Market Value Thesis

(2015). Market Value . 10.25148/etd.FI15032120

thesis or dissertation chair


  • Babinski, Annik I


  • MARKET VALUE is a collection of stories about people in Southwest Florida struggling to make sense of their lives when faced with shifting economic realities.

    The characters in the collection reevaluate their relationships and uncover secrets, forced to navigate a new American landscape of stalled opportunities and uncertain futures. In “Call the Storage King,” Walt assumes that his girlfriend has total faith in their relationship, but accidentally discovers evidence to the contrary. In “Luxury Living,” a resident of a mostly-empty riverfront condo gives a guided tour to a prospective buyer, revealing the building’s short but sordid history along the way.

    Influenced by the suburban satire of Tom Perotta and A.M. Homes, MARKET VALUE presents a changing landscape where characters form unexpected alliances and sever old ties, in order to come closer to their downsized American Dreams.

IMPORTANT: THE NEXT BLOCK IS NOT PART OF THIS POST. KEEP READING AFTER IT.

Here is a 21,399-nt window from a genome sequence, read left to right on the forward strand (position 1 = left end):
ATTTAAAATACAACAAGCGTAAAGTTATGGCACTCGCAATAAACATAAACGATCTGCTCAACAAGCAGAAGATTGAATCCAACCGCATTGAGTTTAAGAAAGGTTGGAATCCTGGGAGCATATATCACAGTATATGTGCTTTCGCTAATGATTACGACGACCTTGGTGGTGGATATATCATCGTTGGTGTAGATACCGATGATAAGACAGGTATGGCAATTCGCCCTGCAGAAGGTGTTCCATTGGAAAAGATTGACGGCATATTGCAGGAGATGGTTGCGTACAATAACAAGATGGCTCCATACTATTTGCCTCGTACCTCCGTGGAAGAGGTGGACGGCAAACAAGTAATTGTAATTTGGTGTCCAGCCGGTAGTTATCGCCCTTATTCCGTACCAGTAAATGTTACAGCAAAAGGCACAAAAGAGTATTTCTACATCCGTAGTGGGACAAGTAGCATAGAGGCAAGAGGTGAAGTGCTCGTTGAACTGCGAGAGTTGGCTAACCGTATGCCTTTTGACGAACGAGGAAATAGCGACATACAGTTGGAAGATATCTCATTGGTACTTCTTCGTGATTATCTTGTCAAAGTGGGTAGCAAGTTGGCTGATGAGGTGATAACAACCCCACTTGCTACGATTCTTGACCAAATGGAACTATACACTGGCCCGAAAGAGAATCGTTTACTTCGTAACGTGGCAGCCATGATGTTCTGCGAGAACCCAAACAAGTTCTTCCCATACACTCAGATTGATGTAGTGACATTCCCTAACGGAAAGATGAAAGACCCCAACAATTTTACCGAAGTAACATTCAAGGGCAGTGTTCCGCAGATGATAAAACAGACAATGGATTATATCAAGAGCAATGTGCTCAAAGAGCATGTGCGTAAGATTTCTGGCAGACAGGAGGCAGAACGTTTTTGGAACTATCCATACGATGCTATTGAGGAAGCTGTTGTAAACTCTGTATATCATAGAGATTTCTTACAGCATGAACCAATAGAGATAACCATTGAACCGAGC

• This poetry collection moves from the narrator’s childhood in the marshes of Canada to her coming of age in a new, southern swamp in South Florida. Many of the poems use free verse as well as fairly recent poetic forms like the Golden Shovel and the Pecha Kucha. Others rely on wordplay and nonce forms. Influenced by Hector Veil Temperly, Matthew Zapruder, Dorothea Lasky, Laura Kasischke and Anne Carson, the poems often employ simple language in stream of consciousness, and oscillate between lyric and narrative. These poems are feverish creations inspired by the oracular tradition and induced by the psychic crush of modern life: depression of the body and mind, cultural paranoia, and the decline of nature. The reader is privy not only to the personal biography of the narrator, but also to the inner workings of the narrator’s mind as it encounters and interprets the world.

publication date

  • February 26, 2015


  • Canada
  • Florida
  • Golden Shovel
  • Origins
  • Pecha Kucha
  • Poetry
  • Southwest Florida
  • Travel
  • fiction
  • financial crisis
  • gender

Digital Object Identifier (DOI)